The NRA's Wayne LaPierre speaks at Friday's press conference (Chip Somodevilla/Getty Images)
The National Rifle Association on Friday, a full week after the shooting at Sandy Hook Elementary School, gave its first response to the massacre that killed 20 schoolchildren in Newtown, Conn. Wayne LaPierre, the NRA's executive vice president, argued at a press conference in Washington, D.C., that gun control legislation would not prevent similar shootings and offered the organization's own proposal: a nationwide program that would place armed security in every school desiring protection.
"I call on Congress today to appropriate whatever is necessary to put armed police officers in every single school in this nation," LaPierre said. The proposed program, called the National School Shield, would help train and install security at schools nationwide under the leadership of former Arkansas Republican Rep. Asa Hutchinson.
"Innocent lives might have been spared," LaPierre said, if armed security was present at Sandy Hook. "The only thing that stops a bad guy with a gun is a good guy with a gun."
LaPierre, Hutchinson and David Keene, president of the NRA, all declined to take questions from the press and said NRA press officers won't be responding to the media until Monday.
LaPierre in part blamed mass shootings on "vicious, violent video games" such as "Bulletstorm," "Grand Theft Auto," Mortal Kombat" and "Splatterhouse." He also reached back in time to place blame on movies like "American Psycho" and "Natural Born Killers" for portraying "life as a joke and murder as a way of life."
He added, "In a race to the bottom, media conglomerates compete with one another to shock, violate and offend every standard of civilized society by bringing an ever-more-toxic mix of reckless behavior and criminal cruelty into our homes—every minute of every day of every month of every year.”
He also criticized the media for vilifying guns and gun owners, and for publicizing inaccuracies about guns.
"Why is the idea of a gun good when it’s used to protect the president of our country or our police, but bad when it’s used to protect children in our schools?" he asked.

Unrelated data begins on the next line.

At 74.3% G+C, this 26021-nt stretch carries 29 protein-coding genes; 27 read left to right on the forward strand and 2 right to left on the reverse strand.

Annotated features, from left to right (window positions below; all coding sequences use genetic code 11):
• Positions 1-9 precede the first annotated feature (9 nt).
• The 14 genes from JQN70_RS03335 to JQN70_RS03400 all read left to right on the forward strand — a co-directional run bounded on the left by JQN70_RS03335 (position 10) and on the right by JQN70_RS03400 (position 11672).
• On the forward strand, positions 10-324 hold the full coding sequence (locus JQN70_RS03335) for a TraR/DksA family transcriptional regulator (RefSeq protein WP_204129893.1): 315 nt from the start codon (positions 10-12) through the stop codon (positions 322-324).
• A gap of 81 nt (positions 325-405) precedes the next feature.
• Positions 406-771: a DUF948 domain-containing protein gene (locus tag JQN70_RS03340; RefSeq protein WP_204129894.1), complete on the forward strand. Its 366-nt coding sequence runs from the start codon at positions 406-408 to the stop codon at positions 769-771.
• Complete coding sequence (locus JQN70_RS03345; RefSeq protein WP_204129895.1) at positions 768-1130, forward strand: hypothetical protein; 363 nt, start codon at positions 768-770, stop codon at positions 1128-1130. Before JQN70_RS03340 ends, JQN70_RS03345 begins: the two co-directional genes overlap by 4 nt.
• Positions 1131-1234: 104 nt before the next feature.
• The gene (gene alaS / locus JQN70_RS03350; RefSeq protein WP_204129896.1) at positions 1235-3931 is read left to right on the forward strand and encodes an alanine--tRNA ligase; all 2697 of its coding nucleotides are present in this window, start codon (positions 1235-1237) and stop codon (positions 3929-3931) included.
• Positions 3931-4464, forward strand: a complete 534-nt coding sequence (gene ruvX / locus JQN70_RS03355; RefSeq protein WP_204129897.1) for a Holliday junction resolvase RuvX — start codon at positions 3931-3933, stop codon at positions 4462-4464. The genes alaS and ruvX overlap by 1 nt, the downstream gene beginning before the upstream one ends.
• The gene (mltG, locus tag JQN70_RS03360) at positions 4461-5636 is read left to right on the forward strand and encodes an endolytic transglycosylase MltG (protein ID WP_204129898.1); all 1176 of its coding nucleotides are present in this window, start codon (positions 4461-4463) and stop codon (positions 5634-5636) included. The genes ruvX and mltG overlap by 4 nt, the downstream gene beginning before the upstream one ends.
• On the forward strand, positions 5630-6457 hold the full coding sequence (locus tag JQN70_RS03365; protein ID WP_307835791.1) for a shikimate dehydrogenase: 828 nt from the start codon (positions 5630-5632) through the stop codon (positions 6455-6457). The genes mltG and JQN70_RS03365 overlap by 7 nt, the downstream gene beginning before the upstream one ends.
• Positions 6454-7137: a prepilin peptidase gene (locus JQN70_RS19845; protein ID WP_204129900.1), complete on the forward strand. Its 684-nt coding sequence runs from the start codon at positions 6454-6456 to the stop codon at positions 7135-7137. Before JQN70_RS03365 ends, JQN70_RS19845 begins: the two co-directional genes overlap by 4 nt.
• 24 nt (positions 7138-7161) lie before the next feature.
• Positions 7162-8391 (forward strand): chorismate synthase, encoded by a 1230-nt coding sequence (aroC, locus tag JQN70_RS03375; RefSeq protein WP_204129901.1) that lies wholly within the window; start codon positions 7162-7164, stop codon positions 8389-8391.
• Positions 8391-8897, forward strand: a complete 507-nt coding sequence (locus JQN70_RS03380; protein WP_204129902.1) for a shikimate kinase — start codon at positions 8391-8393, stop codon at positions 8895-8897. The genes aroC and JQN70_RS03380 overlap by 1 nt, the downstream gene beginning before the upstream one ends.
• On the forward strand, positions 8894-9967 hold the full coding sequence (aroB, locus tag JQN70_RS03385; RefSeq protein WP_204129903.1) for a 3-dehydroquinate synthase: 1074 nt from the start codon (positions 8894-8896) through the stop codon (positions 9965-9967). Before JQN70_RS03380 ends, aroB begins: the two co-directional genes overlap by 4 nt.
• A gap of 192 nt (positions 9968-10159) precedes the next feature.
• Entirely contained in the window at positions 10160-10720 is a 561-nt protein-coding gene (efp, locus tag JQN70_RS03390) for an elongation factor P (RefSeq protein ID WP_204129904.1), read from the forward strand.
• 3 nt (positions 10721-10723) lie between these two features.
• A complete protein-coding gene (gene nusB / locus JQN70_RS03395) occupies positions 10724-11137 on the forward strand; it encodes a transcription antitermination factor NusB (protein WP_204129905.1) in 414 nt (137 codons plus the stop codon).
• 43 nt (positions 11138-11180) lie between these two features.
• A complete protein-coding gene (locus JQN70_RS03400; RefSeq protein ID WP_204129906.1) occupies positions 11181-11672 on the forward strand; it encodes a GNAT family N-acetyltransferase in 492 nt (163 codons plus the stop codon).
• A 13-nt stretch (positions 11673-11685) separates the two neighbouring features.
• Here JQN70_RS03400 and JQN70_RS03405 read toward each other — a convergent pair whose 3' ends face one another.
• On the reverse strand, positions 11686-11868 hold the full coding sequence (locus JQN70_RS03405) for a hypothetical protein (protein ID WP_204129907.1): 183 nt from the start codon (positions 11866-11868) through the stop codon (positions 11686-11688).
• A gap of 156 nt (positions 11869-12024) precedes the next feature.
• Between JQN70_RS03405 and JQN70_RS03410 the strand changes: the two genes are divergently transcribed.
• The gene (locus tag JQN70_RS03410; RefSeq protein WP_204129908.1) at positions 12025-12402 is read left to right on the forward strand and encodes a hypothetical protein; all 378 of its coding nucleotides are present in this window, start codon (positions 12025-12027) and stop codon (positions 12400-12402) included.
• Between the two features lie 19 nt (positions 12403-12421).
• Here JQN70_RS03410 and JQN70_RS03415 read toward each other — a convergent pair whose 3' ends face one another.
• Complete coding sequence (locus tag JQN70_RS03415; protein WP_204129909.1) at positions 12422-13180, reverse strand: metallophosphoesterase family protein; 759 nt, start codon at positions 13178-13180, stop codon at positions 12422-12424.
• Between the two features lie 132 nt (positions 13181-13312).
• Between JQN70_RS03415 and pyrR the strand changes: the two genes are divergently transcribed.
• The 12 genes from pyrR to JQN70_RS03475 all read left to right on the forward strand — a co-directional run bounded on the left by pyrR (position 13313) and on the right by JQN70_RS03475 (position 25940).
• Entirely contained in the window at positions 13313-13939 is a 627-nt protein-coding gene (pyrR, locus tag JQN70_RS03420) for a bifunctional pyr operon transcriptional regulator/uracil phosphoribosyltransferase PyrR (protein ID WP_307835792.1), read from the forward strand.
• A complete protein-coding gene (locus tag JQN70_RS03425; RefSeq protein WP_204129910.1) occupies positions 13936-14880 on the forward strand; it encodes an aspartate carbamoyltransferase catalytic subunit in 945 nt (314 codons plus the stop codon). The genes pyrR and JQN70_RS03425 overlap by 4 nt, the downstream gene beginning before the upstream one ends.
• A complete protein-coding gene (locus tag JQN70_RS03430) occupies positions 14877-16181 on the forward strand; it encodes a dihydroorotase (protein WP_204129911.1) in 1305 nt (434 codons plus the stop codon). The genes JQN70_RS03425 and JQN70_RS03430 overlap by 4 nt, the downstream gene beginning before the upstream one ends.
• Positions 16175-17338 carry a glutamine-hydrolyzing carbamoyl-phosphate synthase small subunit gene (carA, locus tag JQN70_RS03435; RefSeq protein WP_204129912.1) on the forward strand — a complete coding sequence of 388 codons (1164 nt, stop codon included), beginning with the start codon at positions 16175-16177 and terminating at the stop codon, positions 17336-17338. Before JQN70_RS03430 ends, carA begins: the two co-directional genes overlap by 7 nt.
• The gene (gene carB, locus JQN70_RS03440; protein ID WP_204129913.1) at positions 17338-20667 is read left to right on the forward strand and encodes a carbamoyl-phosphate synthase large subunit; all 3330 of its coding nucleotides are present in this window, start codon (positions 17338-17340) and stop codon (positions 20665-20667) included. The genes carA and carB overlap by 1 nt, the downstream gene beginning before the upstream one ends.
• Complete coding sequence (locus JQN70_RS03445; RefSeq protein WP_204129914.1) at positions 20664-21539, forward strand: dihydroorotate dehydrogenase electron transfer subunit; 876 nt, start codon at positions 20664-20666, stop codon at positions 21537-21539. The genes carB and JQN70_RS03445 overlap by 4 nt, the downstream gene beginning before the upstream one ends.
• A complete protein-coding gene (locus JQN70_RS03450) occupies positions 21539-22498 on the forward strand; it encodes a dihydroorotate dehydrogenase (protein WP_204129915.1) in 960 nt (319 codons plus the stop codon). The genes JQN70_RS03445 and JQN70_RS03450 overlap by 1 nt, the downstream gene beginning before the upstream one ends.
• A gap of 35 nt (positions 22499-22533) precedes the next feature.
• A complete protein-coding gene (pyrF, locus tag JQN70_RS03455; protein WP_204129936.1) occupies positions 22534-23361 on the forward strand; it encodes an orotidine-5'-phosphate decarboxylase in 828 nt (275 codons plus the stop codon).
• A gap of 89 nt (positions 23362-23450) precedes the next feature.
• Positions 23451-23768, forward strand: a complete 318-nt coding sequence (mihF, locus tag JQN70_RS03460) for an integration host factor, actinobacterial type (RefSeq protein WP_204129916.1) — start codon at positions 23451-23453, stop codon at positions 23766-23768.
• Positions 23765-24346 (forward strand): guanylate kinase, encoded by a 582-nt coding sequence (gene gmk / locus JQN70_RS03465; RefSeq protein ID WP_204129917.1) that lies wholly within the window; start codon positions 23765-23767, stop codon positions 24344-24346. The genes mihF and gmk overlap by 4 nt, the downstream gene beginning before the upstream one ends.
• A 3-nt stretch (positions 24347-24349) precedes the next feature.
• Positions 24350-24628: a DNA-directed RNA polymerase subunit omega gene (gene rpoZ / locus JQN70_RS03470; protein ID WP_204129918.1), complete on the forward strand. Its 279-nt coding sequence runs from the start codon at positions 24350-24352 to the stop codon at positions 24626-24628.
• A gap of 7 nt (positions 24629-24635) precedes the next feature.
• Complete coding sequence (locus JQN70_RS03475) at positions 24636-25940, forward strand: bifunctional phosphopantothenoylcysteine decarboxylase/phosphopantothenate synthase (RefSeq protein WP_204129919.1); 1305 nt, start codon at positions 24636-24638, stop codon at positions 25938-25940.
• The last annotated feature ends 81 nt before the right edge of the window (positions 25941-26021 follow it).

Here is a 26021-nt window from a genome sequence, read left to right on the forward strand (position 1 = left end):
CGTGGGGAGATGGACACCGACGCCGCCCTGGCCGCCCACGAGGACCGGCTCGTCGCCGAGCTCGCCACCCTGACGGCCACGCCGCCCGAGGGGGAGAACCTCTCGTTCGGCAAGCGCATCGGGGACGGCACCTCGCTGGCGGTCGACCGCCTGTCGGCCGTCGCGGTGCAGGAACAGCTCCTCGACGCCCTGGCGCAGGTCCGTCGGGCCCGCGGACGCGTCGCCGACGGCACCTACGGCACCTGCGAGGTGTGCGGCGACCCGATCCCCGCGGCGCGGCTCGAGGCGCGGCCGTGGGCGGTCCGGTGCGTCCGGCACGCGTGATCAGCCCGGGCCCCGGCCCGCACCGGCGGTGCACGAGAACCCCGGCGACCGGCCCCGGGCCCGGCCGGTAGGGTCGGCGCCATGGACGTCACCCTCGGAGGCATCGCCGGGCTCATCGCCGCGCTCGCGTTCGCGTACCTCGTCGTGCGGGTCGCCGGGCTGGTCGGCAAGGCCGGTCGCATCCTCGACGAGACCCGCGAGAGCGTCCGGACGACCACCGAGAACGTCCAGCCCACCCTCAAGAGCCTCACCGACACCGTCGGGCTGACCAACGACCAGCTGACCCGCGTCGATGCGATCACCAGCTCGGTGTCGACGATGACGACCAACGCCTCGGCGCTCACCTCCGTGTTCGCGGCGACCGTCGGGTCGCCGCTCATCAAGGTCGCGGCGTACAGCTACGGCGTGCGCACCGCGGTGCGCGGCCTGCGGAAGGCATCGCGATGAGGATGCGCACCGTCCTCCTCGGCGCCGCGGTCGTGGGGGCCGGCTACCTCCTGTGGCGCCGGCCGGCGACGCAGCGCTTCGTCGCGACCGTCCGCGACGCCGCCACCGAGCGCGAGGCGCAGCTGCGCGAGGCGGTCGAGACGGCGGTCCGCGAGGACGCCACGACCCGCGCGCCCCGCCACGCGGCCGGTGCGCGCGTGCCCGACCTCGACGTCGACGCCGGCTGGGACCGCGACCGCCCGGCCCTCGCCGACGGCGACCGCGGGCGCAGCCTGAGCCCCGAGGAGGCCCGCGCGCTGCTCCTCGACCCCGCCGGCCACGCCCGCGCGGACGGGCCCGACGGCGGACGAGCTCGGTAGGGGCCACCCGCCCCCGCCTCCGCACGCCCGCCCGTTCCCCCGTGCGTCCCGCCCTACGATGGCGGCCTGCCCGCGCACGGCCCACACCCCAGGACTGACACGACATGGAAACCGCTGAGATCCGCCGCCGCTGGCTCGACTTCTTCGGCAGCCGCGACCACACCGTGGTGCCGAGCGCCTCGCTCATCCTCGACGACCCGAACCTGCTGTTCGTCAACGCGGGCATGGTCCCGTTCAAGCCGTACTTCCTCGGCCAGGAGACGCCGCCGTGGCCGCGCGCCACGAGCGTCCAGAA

"It’s our duty to protect them," LaPierre said of the nation's schoolchildren. "It’s our right to protect them."
Part of the problem in protecting schools, he also said, is the designation of gun-free school zones. The zones "tell every insane killer in America that schools are the safest place to inflict maximum mayhem with minimum risk," he said.
Gun control advocates immediately decried the NRA's views as extreme and dangerous.
"Their press conference was a shameful evasion of the crisis facing our country," New York City Mayor Michael Bloomberg, an independent, said in a statement. "Instead of offering solutions to a problem they have helped create, they offered a paranoid, dystopian vision of a more dangerous and violent America where everyone is armed and no place is safe."
Bloomberg said NRA members support background checks for gun ownership because of gun violence. "As a country, we must rise above special interest politics," he added.
On Capitol Hill, Democratic Sen. Richard Blumenthal of Connecticut, who conceded that armed security could be "helpful in some instances, noted in a statement that "the NRA’s statement is sadly and shamefully inadequate—calling for more guns and rejecting real action against gun violence. At a defining, historic moment demanding courageous leadership, the NRA has declined to step forward as a credible and constructive partner."
The press conference, despite the tight security at the Willard InterContinental Hotel where it was held, was interrupted twice by gun control protesters later identified as members of anti-war group Code Pink. A man rose from the press area in front of LaPierre during his speech and held up a pink cloth displaying the words "NRA Killing Our Kids." Later, a woman identified as Code Pink founder Medea Benjamin, unfurled a sign reading "NRA blood on your hands,” and shouted, "Reckless behavior coming from the NRA" and other comments as she was dragged out of the room.
A large security staff dressed in suits and wearing earpieces lined the perimeter of the makeshift stage as well as the room. Security staffers moved to sit directly in front and behind of LaPierre following the Code Pink protests as other security members stepped forward into the seating area.
Prior to the conference, gun control protesters as well as PETA protesters and others lined the street in front of the hotel entrance waving signs and shouting.
Pressure on lawmakers from gun-control advocates has increased in the wake of the shooting. President Barack Obama on Friday released a web video in response to an outpouring of White House petitions calling on the president to respond to gun violence.
“We hear you," Obama said in the video. "I will do everything in my power as president to advance these efforts, because if there’s even one thing we can do as a country to protect our children, we have a responsibility to try. But as I said earlier this week, I can’t do it alone. I need your help.”
Obama tasked Vice President Joe Biden to review potential gun legislation and other measures on which to act next session. Biden spoke Thursday to law enforcement leaders about banning assault weapons, though no further details were released on the private discussion.
California Sen. Dianne Feinstein has pledged to introduce a new federal assault weapons ban in January and has received support from several gun-rights advocates and from the White House.
Olivier Knox contributed to this report.
- Politics & Government
- Wayne LaPierre